I know this isn’t strictly an educational post, (until the end), but I think it might highlight a few lessons we as teachers can learn about the power of technology and how we can use it. It also, I think, is a nice story.
Last night, after the CESI meet in the digital hub, halfway home, my wife realised she had left a bag of shopping underneath the table we were sitting at. After the initial panic, we began to think about how to sort it out and redeem said M&S bag. Back in the day, one would either turn back and see if it were still there, or since the advent of mobile phones and 24-hour security, possibly ring the venue and plead with them to look. We chose the latter. A nice security guard checked out the venue and confirmed that the bag was not there.
At this stage most people would telephone the organisers of the meeting and see if anyone would have it. But we didn’t have any of the organisers’ phone numbers.
iPhone at the ready, using an intermittent 3G connection on the N7 (I wasn’t driving btw), I logged onto the CESI website and clicked on “Contact Us”. There was no phone number. Bugger. Next stop, Twitter on the iPhone. I use Echofon (the new name for Twitterfon) and I tweeted “Bag left at #cesimeet. Anybody have it?”
Ten minutes later, one of the organisers of the event tweeted back saying he was almost sure one of his colleagues had picked it up. I used Twitter to ask for phone numbers. Obviously Twitter being very open, he decided it was safer to email me the number. I then checked my email and copied the number. As it was fairly late in the evening at this stage, I pasted the number into my texting app and sent a message. Five minutes later, I was told that the bag was in the safe hands of yet another colleague who was going to another meeting (Scratch Saturday) in Dublin today. I then texted my sister, who lives in Dublin, and asked her would she go to Tallaght to pick up the bag.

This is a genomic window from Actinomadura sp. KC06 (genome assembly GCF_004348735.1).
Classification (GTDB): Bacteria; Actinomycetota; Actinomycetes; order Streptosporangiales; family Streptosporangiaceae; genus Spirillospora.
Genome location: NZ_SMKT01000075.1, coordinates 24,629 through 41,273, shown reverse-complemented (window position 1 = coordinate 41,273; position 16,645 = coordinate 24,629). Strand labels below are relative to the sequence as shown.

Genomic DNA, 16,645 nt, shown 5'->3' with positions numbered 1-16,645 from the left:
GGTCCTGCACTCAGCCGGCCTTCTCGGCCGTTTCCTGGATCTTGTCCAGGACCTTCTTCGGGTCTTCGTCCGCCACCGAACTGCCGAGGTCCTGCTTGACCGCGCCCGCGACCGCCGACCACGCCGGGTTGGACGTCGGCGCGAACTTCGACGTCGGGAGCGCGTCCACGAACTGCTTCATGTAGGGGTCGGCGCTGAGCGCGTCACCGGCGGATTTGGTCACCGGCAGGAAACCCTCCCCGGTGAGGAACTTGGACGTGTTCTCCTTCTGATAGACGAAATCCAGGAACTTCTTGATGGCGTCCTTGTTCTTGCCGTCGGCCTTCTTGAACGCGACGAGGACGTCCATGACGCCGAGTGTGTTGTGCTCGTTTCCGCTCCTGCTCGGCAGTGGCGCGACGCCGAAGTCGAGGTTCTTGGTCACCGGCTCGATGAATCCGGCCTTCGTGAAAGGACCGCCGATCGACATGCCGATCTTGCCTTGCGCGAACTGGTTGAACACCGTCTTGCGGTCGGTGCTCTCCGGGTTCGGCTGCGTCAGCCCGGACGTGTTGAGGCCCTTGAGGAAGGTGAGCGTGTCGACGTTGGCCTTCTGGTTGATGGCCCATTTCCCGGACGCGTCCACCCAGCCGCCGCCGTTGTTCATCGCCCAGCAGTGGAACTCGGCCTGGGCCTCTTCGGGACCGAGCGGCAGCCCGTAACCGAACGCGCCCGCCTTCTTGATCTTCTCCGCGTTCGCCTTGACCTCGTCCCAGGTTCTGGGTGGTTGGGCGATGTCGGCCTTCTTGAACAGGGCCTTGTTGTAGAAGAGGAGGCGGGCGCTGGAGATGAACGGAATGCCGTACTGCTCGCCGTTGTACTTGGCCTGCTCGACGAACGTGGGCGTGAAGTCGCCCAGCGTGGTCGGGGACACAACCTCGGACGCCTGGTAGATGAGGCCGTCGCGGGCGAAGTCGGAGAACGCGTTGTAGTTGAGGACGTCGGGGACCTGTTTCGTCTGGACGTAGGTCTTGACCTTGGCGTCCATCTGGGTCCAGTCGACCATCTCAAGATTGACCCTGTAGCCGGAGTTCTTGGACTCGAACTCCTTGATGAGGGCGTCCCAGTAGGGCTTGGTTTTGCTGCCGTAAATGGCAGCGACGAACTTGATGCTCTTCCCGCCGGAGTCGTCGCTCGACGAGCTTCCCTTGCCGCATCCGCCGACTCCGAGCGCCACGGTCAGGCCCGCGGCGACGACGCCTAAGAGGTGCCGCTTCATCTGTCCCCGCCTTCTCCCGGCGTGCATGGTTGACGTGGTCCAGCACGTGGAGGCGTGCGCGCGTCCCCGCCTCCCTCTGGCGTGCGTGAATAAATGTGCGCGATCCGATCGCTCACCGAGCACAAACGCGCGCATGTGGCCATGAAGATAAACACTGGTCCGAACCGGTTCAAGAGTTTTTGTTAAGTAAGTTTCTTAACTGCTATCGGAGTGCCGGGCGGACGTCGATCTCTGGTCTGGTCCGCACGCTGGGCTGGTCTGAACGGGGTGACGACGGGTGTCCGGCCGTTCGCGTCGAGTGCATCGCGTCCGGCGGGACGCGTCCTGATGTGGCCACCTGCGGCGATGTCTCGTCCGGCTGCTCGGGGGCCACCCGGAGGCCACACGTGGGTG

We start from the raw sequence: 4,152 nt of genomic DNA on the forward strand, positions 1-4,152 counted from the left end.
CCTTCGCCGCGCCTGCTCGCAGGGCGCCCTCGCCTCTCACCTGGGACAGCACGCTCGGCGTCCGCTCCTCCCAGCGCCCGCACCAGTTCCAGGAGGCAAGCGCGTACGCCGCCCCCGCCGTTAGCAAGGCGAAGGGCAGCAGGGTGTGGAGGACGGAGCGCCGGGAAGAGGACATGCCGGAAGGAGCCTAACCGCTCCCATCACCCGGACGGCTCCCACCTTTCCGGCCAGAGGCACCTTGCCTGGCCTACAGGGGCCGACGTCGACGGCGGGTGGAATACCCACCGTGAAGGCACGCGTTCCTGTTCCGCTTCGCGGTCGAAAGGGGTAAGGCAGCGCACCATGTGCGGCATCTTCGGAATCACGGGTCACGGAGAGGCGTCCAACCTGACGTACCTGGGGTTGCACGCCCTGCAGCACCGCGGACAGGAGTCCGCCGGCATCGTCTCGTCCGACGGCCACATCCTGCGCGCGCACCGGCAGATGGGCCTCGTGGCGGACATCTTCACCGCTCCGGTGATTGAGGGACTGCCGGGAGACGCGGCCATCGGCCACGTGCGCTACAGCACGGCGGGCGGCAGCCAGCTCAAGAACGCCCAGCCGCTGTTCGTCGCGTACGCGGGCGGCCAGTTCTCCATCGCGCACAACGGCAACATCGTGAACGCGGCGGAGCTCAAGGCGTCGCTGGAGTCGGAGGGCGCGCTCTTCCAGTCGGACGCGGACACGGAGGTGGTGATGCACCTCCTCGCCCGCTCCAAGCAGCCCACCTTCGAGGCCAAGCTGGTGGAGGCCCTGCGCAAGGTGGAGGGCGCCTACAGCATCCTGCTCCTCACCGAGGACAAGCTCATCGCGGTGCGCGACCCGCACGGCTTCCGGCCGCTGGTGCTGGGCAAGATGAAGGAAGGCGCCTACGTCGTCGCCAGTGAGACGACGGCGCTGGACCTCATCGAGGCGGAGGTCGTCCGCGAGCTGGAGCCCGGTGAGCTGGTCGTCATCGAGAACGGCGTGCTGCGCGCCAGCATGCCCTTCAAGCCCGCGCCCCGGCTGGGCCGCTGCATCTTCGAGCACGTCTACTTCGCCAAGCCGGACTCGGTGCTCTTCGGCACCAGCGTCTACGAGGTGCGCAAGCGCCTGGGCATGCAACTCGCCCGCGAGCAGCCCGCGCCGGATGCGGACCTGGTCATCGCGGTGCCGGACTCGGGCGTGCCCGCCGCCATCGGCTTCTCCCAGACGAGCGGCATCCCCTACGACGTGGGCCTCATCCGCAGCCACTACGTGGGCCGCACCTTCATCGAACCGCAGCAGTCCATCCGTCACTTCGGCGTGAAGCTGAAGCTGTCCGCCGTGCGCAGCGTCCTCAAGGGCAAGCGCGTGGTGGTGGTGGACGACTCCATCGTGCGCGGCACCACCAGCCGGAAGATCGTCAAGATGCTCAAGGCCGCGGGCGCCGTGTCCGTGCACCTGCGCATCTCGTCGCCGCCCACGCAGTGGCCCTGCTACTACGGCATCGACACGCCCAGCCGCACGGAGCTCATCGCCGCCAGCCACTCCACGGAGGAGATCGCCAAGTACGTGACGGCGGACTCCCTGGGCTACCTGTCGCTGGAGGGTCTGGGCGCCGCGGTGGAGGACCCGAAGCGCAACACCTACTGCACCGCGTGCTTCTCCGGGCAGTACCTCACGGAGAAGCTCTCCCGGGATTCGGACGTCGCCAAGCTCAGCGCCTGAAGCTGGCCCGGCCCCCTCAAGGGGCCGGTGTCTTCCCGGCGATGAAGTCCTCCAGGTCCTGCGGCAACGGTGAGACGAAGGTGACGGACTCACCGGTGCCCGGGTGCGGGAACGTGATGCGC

Tomorrow, I’m heading to Dublin to meet my sister and my wife will be reunited with her shopping.
All this was done without a word spoken. Between Twitter, Texting and Email, technology has really become a real-life tool for almost anything. The weird thing for me was this was all too natural for me to do. I didn’t feel like an uber-geek for doing any of that stuff on my iPhone because I’m pretty sure lots of people are using these tools everyday.
So where’s the educational link? Well, my wife had a problem. We used technology collaboratively to try and solve the problem. Other users of technology helped us to solve this problem and by working together in completely different parts of the country, we have now solved the problem. Wouldn’t it be great if our children were given the opportunity to think like this in order to solve educational problems? Wouldn’t it be great is there was a network of pupils around the world ready to help answer questions from other children just like we now do in the adult world? Finding out information in the 21st century is so different these days yet once our children enter the doors of our schools, they’re not being given access to all the tools they need.